1 in 3 kids say they've been bullied because of their food allergy and parents are largely unaware
Study also finds few parents are aware of the bullying
Offering kids with food allergies a multi-question assessment gives a more accurate picture of the size and scope of food allergy-related bullying, according to a new study by researchers at Children’s National Hospital. Living with a food allergy can greatly impact a child’s everyday life – from limiting participation in social activities to being treated differently by peers.
When asked a simple “yes” or “no” question about food allergy-related bullying, 17% of kids said they’d been bullied, teased or harassed about their food allergy, according to the study, published in the Journal of Pediatric Psychology. But when asked to reply to a multi-item list of victimization behaviors, that number jumped to 31%. Furthermore, researchers found that only 12% of parents reported being aware of it.
“Food allergy-related bullying can have a negative impact on a child’s quality of life. By using a more comprehensive assessment, we found that children with food allergies were bullied more than originally reported and parents may be in the dark about it,” says Linda Herbert, Ph.D., director of the Psychosocial Clinical and Research Program in the Division of Allergy and Immunology at Children’s National and one of the study’s researchers.
The reported bullying ranged from verbal teasing or criticism to more overt acts such as an allergen being waved in their face or intentionally put in their food. Researchers say identifying accurate assessment methods for this problem are critical so children can get the help they need.
“The results demonstrate a need for greater food allergy education and awareness of food allergy-related bullying among communities and schools where this is most likely to occur,” Herbert adds.
The study looked at food allergy-related bullying among a diverse patient population and evaluated parent-child disagreement and bullying assessment methods. It included 121 children and 121 primary caregivers who completed questionnaires. The children ranged in age from 9 to 15-years-old and were diagnosed by an allergist with at least one of the top eight IgE-mediated food allergies – peanut, tree nut, cow’s milk, egg, wheat, soy, shellfish and fish.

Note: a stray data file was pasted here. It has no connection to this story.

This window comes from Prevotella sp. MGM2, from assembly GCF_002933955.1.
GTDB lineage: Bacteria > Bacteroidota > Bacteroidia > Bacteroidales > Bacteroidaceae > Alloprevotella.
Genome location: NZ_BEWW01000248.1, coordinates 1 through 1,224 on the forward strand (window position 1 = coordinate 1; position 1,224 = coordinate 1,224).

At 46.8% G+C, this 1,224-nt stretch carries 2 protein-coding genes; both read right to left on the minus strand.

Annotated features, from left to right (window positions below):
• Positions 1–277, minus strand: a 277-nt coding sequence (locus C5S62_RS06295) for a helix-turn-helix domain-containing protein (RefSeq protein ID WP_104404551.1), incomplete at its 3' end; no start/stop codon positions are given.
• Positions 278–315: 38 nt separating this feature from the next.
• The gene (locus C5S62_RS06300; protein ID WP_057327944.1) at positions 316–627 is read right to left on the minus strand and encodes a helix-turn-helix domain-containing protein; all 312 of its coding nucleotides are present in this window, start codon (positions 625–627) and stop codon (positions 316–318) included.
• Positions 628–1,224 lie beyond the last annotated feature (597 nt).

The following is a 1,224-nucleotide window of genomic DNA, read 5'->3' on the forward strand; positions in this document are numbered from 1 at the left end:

Of the 41 youth who reported food allergy-related bullying:
- 51% reported experiencing overt physical acts such as an allergen being waved in their face, thrown at them or intentionally put in their food.
- 66% reported bullying experiences that are categorized as non-physical overt victimization acts including verbal teasing, remarks or criticisms about their allergy and verbal threats or intimidation.
- Eight reported relational bullying, such as rumors being spread, people speaking behind their back and being intentionally ignored or excluded due to their food allergy.
The researchers also note that food allergy bullying perpetrators included, but were not limited to, classmates and other students, and bullying most commonly occurred at school.
The authors found that only 12% of parents reported that their child had been bullied because of their food allergy and of those, 93% said their child had reported the bullying to them. Some parents reported they had been made fun of or teased themselves because of concerns about their child’s food allergy.
“It’s important to find ways for children to open up about food allergy-related bullying,” Herbert says. “Asking additional specific questions about peer experiences during clinic appointments will hopefully get children and caregivers the help and support they need.”
Research reported in this publication was supported by the National Institute of Allergy and Infectious Diseases, part of the National Institutes of Health, under Award Number K23AI130184 and National Institute on Minority Health and Health Disparities, part of the National Institutes of Health, under Award Number P20MD000198. The content is solely the responsibility of the authors and does not necessarily represent the official views of the National Institutes of Health.
Media contact: Beth Riggs | 301-233-4038